Jānis Lipke

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Jānis Lipke
Stamps of Latvia, 2011-14.jpg
A 2011 Latvian stamp dedicated to Žanis and Johanna Lipke
Born(1900-02-01)1 February 1900
Died14 May 1987(1987-05-14) (aged 87)
Riga, Latvian SSR, USSR
(now Latvia)
Resting placeForest Cemetery, Riga
Other namesŽanis Lipke
OccupationDock worker
Known forSaving Jews during the Holocaust
Spouse(s)Johana Lipke
ChildrenZigfrīds Lipke
Alfrēds Lipke
Aina Lipke
AwardsRighteous Among the Nations

Jānis Lipke (also Žanis and Jan Lipke; 1 February 1900, Mitau – 14 May 1987, Riga) was a Latvian rescuer of Jews in Riga in World War II from the Holocaust in Latvia.

Lipke, a dock worker in the port of Riga, was determined to help save Latvian Jews from capture by the Nazis after witnessing actions against them in the streets. He retrained in order to become a contractor for the Luftwaffe, and then used his position to smuggle Jewish workers out of the Riga ghetto and camps in and around Riga, whom he concealed with the aid of his wife Johana until the arrival of the Red Army in October 1944.[1] The Lipkes and their various helpers saved forty people in this way, one fifth of the approximately 200 Jews who survived the war in Latvia.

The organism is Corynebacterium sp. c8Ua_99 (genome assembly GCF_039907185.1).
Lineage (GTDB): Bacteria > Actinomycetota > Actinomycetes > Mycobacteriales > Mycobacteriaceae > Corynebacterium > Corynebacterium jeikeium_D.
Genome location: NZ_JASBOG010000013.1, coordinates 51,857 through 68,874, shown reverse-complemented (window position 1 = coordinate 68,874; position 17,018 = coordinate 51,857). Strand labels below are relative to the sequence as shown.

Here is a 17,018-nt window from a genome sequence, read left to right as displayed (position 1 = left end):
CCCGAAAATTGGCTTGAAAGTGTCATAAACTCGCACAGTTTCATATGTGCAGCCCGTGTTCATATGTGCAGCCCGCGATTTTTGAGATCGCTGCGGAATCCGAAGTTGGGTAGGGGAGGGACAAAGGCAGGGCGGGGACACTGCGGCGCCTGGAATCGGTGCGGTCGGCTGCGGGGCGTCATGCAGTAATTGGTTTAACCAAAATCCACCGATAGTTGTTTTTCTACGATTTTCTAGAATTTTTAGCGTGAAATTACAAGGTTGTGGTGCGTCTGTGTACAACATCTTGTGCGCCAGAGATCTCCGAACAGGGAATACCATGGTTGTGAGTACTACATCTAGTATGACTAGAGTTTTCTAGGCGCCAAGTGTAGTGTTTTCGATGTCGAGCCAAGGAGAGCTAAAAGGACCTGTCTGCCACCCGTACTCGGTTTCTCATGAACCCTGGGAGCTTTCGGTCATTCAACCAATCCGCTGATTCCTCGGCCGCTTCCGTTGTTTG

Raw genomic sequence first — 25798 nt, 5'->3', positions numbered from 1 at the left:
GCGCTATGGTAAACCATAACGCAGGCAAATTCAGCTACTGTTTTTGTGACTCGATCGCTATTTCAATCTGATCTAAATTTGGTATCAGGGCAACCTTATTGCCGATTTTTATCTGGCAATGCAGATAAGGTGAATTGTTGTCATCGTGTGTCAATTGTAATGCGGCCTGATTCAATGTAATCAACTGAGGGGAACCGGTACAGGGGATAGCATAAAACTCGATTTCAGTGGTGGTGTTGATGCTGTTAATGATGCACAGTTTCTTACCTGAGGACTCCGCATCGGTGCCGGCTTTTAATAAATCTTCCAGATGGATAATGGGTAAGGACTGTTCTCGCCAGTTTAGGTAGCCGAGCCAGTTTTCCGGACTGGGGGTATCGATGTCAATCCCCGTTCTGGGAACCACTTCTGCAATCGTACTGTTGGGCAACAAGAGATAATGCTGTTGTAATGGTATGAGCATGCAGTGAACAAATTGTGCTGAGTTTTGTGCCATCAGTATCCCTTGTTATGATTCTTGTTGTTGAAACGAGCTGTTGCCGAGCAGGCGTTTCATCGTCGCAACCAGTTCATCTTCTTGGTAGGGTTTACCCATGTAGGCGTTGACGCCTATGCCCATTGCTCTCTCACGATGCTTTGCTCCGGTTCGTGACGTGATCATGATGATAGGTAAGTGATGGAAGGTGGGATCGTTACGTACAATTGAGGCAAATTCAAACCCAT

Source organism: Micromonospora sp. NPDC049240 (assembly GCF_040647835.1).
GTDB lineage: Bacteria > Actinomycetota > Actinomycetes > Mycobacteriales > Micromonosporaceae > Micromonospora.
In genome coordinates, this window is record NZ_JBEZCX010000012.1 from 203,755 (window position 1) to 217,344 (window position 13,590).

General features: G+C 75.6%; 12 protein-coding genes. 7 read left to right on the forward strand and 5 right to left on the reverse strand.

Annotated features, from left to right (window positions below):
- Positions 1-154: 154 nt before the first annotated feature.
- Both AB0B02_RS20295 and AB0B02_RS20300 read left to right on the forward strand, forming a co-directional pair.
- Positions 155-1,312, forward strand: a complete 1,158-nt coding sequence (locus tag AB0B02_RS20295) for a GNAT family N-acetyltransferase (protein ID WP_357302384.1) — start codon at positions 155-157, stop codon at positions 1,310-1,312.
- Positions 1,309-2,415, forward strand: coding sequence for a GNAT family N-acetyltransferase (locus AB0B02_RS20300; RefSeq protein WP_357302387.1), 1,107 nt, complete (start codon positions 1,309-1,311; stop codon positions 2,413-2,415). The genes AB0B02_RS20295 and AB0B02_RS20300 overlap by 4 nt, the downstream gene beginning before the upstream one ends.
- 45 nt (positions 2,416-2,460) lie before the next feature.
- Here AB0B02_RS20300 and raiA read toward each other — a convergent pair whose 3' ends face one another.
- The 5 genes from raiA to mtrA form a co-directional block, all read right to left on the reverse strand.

When he died in 1987, the Jews of Riga arranged his funeral


Žanis Lipke Memorial in Ķīpsala

Yad Vashem honored him and his wife as Righteous Among the Nations on 28 June 1966.[2]

On 4 July 2007, the day of remembrance of the victims of genocide against the Jewish nation, a monument commemorating those who saved Latvian Jews, and in particular Lipke, was unveiled at Riga's Great Choral Synagogue.[3]

The Žanis Lipke Memorial is located on the island of Ķīpsala in Riga, at 9 Mazais Balasta dambis. It was built next to Lipke's home, where he had arranged a shelter for rescued Jews.

The 2018 Latvian film The Mover tells his story.[4]


  1. ^ "The Lipke family | Žaņa Lipkes memoriāls". Žanis Lipke Memorial. Retrieved 2019-04-26.
  2. ^ "Jan and Johana Lipke". Yad Vashem.
  3. ^ Latvia's History: Education, Remembrance, Research
  4. ^ Rich Tenorio (20 August 2019). "Blue-collar Latvian 'Schindler' saved dozens with few resources of his own". The Times of Israel.

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